I don’t mean to make light of what terrorists have done in the past, or of the potential for future action as bad as, or far worse than, what we’ve seen to date. But the thought of Americans by the millions responding to ill-defined dangers by racing to Home Depot to fight over rapidly dwindling supplies of these staples of modern ingenuity is, well, laughable.

Today we are confronted with a threat of unspeakable proportions, and yet the chance that any given one of us will actually succumb to such acts of terror is minuscule. Facing the remote-in-the-extreme odds of a horrible-in-the-extreme catastrophe, the government of the most powerful nation in the history of the planet tells its populace of hundreds of millions to defend itself with… duct tape and plastic sheets.

I am reminded of public service films produced at the height of the Cold War, showing school children responding in an orderly and disciplined fashion to the announcement that a nuclear attack is underway by kneeling under their desks and folding their hands over their heads.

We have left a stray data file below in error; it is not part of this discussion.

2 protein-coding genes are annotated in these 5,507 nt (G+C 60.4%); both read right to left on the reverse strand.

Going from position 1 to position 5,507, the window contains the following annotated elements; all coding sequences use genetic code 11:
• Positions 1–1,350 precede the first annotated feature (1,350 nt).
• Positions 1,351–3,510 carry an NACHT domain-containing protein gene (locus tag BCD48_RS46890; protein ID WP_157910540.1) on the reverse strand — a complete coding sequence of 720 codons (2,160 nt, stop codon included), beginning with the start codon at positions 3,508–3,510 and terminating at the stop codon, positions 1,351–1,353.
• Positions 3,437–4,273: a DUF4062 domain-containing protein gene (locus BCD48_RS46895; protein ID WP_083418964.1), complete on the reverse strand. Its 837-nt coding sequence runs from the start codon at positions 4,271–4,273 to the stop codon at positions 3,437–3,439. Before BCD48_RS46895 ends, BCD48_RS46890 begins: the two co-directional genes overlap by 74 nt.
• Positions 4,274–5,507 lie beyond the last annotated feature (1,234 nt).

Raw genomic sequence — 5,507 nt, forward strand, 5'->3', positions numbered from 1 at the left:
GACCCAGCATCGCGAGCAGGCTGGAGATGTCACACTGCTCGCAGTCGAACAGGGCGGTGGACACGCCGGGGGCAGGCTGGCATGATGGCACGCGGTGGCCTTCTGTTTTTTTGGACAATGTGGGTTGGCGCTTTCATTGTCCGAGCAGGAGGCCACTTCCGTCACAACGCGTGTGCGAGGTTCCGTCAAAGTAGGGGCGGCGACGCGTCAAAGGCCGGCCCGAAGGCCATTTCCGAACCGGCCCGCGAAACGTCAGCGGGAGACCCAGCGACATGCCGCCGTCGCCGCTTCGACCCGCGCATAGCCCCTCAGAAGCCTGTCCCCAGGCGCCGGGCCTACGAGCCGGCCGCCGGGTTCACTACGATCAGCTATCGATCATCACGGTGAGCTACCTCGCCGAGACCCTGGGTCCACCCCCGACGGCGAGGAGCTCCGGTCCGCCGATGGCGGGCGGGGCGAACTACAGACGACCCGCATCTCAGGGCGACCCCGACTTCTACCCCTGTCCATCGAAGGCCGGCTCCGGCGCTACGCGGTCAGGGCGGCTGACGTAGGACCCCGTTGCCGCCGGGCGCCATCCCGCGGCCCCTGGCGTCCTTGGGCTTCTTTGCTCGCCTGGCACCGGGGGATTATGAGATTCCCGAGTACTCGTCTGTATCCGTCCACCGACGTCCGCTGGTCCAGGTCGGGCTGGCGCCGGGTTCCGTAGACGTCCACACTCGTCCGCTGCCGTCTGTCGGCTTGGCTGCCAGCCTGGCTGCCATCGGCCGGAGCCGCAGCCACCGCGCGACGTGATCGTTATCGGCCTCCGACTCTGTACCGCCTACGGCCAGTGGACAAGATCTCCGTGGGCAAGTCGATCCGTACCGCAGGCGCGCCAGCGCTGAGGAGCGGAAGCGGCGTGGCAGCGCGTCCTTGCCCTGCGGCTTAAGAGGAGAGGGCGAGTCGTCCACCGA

I experienced those civil defense drills myself in elementary school during the dying days of the Cold War, the early 1980s. By then, we were no longer being led to believe that a Formica desktop and the feeble flesh and bones of our hands would protect us from the extreme heat and force of a nuclear blast, or from the subsequent radioactive fallout. Nuclear war was never even mentioned. I, at least, always believed that these drills were simply preparing us to deal with the inevitable eventuality of the school being flattened by a tornado — a far more present threat in the great wind-swept expanse of the American Midwest.